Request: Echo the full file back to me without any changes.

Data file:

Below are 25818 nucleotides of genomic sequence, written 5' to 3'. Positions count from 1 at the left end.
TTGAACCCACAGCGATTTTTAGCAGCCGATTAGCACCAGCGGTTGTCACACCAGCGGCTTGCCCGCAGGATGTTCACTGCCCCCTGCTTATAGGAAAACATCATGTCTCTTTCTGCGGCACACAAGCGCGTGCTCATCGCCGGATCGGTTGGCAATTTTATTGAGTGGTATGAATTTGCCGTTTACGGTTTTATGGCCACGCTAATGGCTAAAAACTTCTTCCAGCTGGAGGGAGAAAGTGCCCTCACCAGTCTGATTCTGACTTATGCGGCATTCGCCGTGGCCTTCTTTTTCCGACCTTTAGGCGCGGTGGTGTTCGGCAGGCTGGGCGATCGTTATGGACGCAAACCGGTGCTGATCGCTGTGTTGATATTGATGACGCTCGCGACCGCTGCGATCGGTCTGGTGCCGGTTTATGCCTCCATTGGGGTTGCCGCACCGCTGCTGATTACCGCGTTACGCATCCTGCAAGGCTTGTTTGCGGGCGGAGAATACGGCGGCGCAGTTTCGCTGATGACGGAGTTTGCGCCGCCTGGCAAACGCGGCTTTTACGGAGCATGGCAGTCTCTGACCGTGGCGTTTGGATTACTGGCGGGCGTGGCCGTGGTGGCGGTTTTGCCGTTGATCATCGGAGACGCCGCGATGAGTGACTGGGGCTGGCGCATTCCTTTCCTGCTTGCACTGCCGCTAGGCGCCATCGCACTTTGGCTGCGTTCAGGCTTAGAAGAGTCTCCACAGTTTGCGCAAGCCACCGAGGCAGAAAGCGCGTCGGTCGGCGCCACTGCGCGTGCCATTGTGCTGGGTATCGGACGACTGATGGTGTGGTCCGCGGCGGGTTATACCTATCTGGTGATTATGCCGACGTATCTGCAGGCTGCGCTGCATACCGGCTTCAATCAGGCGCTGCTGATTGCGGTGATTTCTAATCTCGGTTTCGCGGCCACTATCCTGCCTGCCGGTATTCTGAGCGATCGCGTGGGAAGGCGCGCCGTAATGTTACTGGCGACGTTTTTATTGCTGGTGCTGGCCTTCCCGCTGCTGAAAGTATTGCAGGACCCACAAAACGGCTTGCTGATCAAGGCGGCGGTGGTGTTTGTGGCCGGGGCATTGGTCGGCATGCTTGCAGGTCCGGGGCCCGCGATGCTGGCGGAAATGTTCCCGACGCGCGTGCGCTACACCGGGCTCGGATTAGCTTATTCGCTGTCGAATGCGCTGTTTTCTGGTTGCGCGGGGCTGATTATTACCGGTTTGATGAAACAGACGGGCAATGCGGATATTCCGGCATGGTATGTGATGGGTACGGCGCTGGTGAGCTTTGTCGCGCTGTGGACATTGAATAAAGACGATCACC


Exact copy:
Below are 25818 nucleotides of genomic sequence, written 5' to 3'. Positions count from 1 at the left end.
TTGAACCCACAGCGATTTTTAGCAGCCGATTAGCACCAGCGGTTGTCACACCAGCGGCTTGCCCGCAGGATGTTCACTGCCCCCTGCTTATAGGAAAACATCATGTCTCTTTCTGCGGCACACAAGCGCGTGCTCATCGCCGGATCGGTTGGCAATTTTATTGAGTGGTATGAATTTGCCGTTTACGGTTTTATGGCCACGCTAATGGCTAAAAACTTCTTCCAGCTGGAGGGAGAAAGTGCCCTCACCAGTCTGATTCTGACTTATGCGGCATTCGCCGTGGCCTTCTTTTTCCGACCTTTAGGCGCGGTGGTGTTCGGCAGGCTGGGCGATCGTTATGGACGCAAACCGGTGCTGATCGCTGTGTTGATATTGATGACGCTCGCGACCGCTGCGATCGGTCTGGTGCCGGTTTATGCCTCCATTGGGGTTGCCGCACCGCTGCTGATTACCGCGTTACGCATCCTGCAAGGCTTGTTTGCGGGCGGAGAATACGGCGGCGCAGTTTCGCTGATGACGGAGTTTGCGCCGCCTGGCAAACGCGGCTTTTACGGAGCATGGCAGTCTCTGACCGTGGCGTTTGGATTACTGGCGGGCGTGGCCGTGGTGGCGGTTTTGCCGTTGATCATCGGAGACGCCGCGATGAGTGACTGGGGCTGGCGCATTCCTTTCCTGCTTGCACTGCCGCTAGGCGCCATCGCACTTTGGCTGCGTTCAGGCTTAGAAGAGTCTCCACAGTTTGCGCAAGCCACCGAGGCAGAAAGCGCGTCGGTCGGCGCCACTGCGCGTGCCATTGTGCTGGGTATCGGACGACTGATGGTGTGGTCCGCGGCGGGTTATACCTATCTGGTGATTATGCCGACGTATCTGCAGGCTGCGCTGCATACCGGCTTCAATCAGGCGCTGCTGATTGCGGTGATTTCTAATCTCGGTTTCGCGGCCACTATCCTGCCTGCCGGTATTCTGAGCGATCGCGTGGGAAGGCGCGCCGTAATGTTACTGGCGACGTTTTTATTGCTGGTGCTGGCCTTCCCGCTGCTGAAAGTATTGCAGGACCCACAAAACGGCTTGCTGATCAAGGCGGCGGTGGTGTTTGTGGCCGGGGCATTGGTCGGCATGCTTGCAGGTCCGGGGCCCGCGATGCTGGCGGAAATGTTCCCGACGCGCGTGCGCTACACCGGGCTCGGATTAGCTTATTCGCTGTCGAATGCGCTGTTTTCTGGTTGCGCGGGGCTGATTATTACCGGTTTGATGAAACAGACGGGCAATGCGGATATTCCGGCATGGTATGTGATGGGTACGGCGCTGGTGAGCTTTGTCGCGCTGTGGACATTGAATAAAGACGATCACC